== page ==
In a market where crime is the most sought after drama, Agatha Christie remains its supreme pioneer. The world’s all-time best-selling author, her novels have been adapted for stage and screen countless times, each reinvention appealing to a new demographic. However, for the Hollywood film set, Detective Hercule Poirot leads the millennial charge, with adaptations of Murder on the Orient Express and Death on the Nile released in the last five years. But why has no one thought to bring the 18-time featured protagonist Miss Marple back from the brink of obscurity?
While many question why Agatha Christie remakes feel unnecessarily endless, the answer is perhaps simple—she’s the murderous equivalent of William Shakespeare. When a story is archetypal or sets a precedent, people want to keep it alive. Transcending time and era, such texts mean something to the masses. Even 46 years after her death, Christie’s work remains cherished. Along with infamous standalones like And Then There Were None and Witness For The Prosecution, she also birthed two of world’s most famous crime solvers. Unsurprisingly, only one revisits the big screen.
If Kenneth Branagh’s latest iterations of Poirot classics achieve anything, it’s the unification of discontent. Fans were quick to express their concerns for the second filmic outing of Death on the Nile, keeping David Suchet’s beacon of Belgian charm aloft on its pedestal. Regarded as the world’s most beloved detective, many Poirot portrayals are cloaked in gimmicks of accents, moustaches and drawing room accusations. Stripping back his layers of debonair panache, there’s no real reason why he should solely sit at the top of the Christie kingdom. Are we unmasking crime in an old man’s world? The lack of Miss Marple’s ongoing presence seems to suggest that as correct.
A curiously charming senior in a striking hat, Jane Marple is the unsung hero of Agatha Christie’s world. With a bite of sass and a nose that leads her to all the wrong places, she’s the type of grandma anyone would wish for. Although it’s been almost 60 years since Miss Marple graced the silver screen, she’s not been far from our grasp. Unlike the popular belief of Poirot’s excellence existing in one actor (David Suchet), Marple has been played equally successfully by a plethora of women—Margaret Rutherford, Joan Hickson, Geraldine McEwan and Julia McKenzie the most notable. Even Angela Lansbury and Kaoru Yachigusa turned their hand to the role.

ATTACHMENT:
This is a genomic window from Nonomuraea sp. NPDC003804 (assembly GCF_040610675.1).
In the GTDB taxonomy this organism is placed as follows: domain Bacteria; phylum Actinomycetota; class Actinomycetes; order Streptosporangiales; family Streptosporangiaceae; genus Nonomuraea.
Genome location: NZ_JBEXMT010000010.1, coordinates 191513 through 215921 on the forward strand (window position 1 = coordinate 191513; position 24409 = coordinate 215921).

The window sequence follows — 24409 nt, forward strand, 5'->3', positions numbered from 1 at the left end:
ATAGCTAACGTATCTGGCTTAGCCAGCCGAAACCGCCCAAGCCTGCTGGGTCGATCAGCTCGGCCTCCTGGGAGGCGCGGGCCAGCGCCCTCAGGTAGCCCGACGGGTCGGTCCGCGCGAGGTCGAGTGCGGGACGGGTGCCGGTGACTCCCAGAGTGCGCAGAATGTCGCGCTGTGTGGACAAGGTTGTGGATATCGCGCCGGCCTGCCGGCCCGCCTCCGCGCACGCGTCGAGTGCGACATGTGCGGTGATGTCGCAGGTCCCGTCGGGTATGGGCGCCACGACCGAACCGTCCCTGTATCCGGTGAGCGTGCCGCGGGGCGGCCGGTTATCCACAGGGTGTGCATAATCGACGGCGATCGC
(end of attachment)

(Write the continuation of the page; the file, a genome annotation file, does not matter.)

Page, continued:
It’s this level of characterised flexibility that perhaps ignites the belief that Miss Marple is one of the greatest female crime characters of all time. The fact her qualities can be embodied effortlessly by so many indicates she has a level of resonance not captured by her male counterpart. Humble yet endearing, she never centres the drama around her own ego, willing to keep in the background while an unfolding murder takes the viewer’s eye. Marple follows her own intuition for the sake of the greater good, reaping none of the self-satisfaction. Stories like The Body In The Library, A Pocket Full Of Rye and The Mirror Crack’d From Side To Side are beloved and widely read, effortlessly gracing our televisions multiple times over. Yet, these detective greats have rarely translated to cinema.
If Miss Marple is truthfully regarded as a detective giant—and rightfully so—perhaps her absence from film is down to a question of image. In Poirot’s latest outings, Branagh is able to repackage his classic traits into a palatable silver fox, enhancing his endearing nature in a way appealing to the current industry. If Miss Marple was to remain true to her character, it’s unlikely producers would want her as a feature star. Unless the likes of Dame Judi Dench or Helen Mirren rose to the occasion, the image of an old woman wouldn’t be on the calling cards of many filmmakers. If Marple was a Hollywood version of old, her rustic, ageing charm would fall completely flat.
Aside from the fact she’s an incredibly intriguing detective in her own right, the image of Miss Marple is one with hidden potential. A new way to navigate an oversaturated genre, her character could be a hallmark for redefining women’s legacy in cinema. Previously characterised as a spinster, a millennial makeover could see Marple taking the baton from her male counterparts and asserting empowered confidence into a patriarchal framework. With no kids and no real family to speak of, she’s a blank canvas. Her agency is huge, extending beyond the scripted limits that currently exist.
Everyone deserves to see themselves represented on screen. With a kind heart, a wrinkled face and a lack of ego, Jane Marple is the unused vehicle of relatability in the enjoyable field of crime drama. If Agatha Christie remakes are bound to continue, Miss Marple is undoubtedly an excellent choice of lead.
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